With face-coverings becoming compulsory in indoor public spaces from Friday 24th July, the theatre world has turned their attention to an entirely different kind of mask.
On Wednesday, producer Cameron Macintosh revealed The Phantom of the Opera, the West End’s second longest-running musical, will shut for good following coronavirus-linked theatre closures. I was preparing to write a warming tribute to Phantom when, the following day, the show’s composer Andrew Lloyd Webber made a public contradiction. As far as Lloyd Webber was concerned, Phantom would “re-open as soon as is possible”.
Her Majesty’s Theatre, Phantom’s home for the last 34 years, has been closed since 16th March, along with most theatres across London. That being said, LWTheatres, who own Her Majesty’s, have been taking the popular route and using the opportunity to spruce the theatre up. This really hit home when photos emerged online of the iconic Phantom chandelier leaving the theatre just last week. Following Macintosh’s comments, the theatre world has begun to wonder if it will ever return to crash from the rafters again.
With fans contemplating the fate of the masked musician, this all raises a crucial question: What now? Will Britain’s world-famous theatre industry bounce back as the government insists, or does the fall of Phantom foretell dark times ahead?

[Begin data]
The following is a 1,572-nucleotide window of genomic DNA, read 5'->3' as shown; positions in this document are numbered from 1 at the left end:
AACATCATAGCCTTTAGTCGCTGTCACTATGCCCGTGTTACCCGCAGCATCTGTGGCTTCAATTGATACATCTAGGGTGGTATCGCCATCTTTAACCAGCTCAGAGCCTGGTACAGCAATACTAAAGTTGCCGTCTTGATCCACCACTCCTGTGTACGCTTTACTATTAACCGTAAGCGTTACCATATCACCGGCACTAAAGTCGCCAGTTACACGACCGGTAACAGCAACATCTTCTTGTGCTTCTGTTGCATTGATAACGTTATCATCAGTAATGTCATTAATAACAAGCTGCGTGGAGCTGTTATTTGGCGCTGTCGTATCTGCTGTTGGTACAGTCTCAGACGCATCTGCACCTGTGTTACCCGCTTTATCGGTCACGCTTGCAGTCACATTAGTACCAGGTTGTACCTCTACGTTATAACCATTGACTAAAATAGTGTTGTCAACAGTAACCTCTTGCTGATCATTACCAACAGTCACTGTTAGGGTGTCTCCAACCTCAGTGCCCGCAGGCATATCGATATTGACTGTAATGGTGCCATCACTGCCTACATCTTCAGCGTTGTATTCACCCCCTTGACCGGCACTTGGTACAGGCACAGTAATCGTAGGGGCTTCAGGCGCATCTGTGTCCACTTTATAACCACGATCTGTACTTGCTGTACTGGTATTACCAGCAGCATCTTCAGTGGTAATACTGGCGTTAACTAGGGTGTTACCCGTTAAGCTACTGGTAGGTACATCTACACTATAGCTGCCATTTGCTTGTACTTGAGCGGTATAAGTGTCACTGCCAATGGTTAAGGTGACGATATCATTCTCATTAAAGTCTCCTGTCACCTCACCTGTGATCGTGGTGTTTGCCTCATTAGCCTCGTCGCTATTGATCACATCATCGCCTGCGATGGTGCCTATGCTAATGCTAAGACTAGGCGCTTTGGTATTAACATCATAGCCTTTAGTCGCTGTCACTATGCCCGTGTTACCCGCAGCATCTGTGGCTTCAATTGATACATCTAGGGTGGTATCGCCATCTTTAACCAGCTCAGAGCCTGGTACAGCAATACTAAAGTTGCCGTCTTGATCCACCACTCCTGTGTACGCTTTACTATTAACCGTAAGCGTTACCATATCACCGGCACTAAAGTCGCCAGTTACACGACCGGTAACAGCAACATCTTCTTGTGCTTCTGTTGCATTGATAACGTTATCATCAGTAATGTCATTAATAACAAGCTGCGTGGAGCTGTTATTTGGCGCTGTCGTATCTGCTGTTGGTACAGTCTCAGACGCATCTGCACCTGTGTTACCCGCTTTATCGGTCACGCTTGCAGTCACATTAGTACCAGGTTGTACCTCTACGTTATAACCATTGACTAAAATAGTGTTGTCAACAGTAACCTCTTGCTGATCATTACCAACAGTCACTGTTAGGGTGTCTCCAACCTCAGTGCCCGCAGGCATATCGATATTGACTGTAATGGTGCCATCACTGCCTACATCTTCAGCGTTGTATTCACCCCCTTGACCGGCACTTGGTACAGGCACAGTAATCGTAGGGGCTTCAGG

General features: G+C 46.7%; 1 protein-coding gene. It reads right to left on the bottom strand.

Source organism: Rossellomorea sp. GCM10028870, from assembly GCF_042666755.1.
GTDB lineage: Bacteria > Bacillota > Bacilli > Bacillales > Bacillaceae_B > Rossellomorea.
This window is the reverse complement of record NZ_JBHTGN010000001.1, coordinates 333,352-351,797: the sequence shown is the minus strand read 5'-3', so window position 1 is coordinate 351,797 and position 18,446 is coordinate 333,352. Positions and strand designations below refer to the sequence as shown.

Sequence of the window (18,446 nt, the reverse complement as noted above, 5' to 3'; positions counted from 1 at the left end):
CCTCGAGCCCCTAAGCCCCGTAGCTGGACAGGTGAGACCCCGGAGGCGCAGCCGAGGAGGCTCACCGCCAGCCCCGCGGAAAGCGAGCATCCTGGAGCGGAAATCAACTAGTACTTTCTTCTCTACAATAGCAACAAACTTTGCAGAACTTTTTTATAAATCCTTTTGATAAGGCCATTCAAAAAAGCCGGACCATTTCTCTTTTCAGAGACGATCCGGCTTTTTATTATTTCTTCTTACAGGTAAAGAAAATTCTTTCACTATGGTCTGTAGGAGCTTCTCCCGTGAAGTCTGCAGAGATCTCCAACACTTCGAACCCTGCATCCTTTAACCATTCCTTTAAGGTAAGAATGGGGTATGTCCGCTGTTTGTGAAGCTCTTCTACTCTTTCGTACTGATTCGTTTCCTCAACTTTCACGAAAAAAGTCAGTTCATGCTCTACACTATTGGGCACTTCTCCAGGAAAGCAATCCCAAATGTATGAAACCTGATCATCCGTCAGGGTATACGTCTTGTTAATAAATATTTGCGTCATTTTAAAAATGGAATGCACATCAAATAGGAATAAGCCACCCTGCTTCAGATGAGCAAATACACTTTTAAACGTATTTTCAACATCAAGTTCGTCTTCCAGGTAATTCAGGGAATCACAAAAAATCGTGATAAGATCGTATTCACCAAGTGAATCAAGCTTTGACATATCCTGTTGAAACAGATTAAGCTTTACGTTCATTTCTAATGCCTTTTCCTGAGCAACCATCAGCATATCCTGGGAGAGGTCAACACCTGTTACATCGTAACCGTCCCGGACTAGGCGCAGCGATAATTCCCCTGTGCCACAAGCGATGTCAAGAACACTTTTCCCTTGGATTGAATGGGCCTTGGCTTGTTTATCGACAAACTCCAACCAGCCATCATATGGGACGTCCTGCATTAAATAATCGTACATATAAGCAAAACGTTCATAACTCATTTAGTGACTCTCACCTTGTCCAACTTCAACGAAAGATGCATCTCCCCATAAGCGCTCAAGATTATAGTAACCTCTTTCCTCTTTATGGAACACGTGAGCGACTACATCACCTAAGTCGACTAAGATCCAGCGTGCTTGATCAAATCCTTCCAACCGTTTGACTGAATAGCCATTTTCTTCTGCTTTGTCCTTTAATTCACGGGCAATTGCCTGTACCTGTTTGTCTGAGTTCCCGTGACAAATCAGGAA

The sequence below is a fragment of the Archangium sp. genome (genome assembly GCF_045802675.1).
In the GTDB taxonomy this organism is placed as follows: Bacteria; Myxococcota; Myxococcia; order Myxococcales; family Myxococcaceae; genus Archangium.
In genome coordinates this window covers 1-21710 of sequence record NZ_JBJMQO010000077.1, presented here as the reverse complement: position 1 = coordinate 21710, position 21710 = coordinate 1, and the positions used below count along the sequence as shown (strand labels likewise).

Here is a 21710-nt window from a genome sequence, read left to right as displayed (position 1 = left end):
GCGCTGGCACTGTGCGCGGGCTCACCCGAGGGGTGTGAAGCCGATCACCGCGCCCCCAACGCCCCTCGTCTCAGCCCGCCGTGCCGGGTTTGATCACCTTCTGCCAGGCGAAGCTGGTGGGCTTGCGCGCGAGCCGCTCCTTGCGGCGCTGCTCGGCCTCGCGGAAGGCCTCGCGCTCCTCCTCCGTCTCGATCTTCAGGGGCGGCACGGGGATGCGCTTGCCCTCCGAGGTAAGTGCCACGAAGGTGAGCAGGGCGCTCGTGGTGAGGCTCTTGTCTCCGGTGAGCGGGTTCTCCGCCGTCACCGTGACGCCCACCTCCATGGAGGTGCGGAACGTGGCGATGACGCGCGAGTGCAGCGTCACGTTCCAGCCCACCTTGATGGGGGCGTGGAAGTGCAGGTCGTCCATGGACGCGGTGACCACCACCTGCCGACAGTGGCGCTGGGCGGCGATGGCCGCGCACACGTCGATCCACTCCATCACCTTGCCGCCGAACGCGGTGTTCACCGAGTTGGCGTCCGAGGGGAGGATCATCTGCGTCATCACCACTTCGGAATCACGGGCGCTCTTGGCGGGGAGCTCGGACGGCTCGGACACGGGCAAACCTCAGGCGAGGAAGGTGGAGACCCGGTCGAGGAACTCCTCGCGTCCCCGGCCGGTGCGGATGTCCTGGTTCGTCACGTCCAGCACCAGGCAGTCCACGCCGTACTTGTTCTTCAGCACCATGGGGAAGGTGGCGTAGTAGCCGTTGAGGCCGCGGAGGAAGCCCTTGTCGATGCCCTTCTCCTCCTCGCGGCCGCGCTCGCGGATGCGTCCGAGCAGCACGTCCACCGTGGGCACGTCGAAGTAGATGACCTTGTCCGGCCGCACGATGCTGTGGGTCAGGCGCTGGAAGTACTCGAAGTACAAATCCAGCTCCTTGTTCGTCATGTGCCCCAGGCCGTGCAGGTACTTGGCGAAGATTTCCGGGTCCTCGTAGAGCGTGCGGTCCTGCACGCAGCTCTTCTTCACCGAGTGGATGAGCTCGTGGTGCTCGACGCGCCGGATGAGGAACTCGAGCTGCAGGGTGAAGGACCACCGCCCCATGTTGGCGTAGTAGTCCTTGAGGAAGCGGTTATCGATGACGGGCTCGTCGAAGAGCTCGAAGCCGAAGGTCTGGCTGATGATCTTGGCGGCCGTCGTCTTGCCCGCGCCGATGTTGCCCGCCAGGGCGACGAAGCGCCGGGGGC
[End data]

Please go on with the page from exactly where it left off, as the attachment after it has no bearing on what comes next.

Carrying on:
In a recent interview with The Times, director Sam Mendes eulogised the loss of British theatre. While Mendes has dominated award season in the last few years, he now reveals his fears for the future. Without a hard date for reopening before Christmas, he claims the industry could “risk oblivion”.
The government announced a £1.57 billion package to rescue the arts in early July, but both Mendes and Macintosh have maintained that it is not enough. They argue that social-distancing rules in theatres are “no longer a requirement,” and that these rules will spell the end of the industry completely.
Currently having to operate at only 30% capacity, theatres both large and small are struggling to survive economically while attempting to produce a full programme for the coming months. Outdoor facilities such as the Regent’s Park Open Air Theatre have begun to see some return to normality as they are afforded more freedoms. However, it could be some time before indoor theatres are able to reopen, even with reduced capacity. The true fate of The Phantom of the Opera remains to be seen, but one thing is for certain: it will be some time before the Angel of Music can grace the stage again.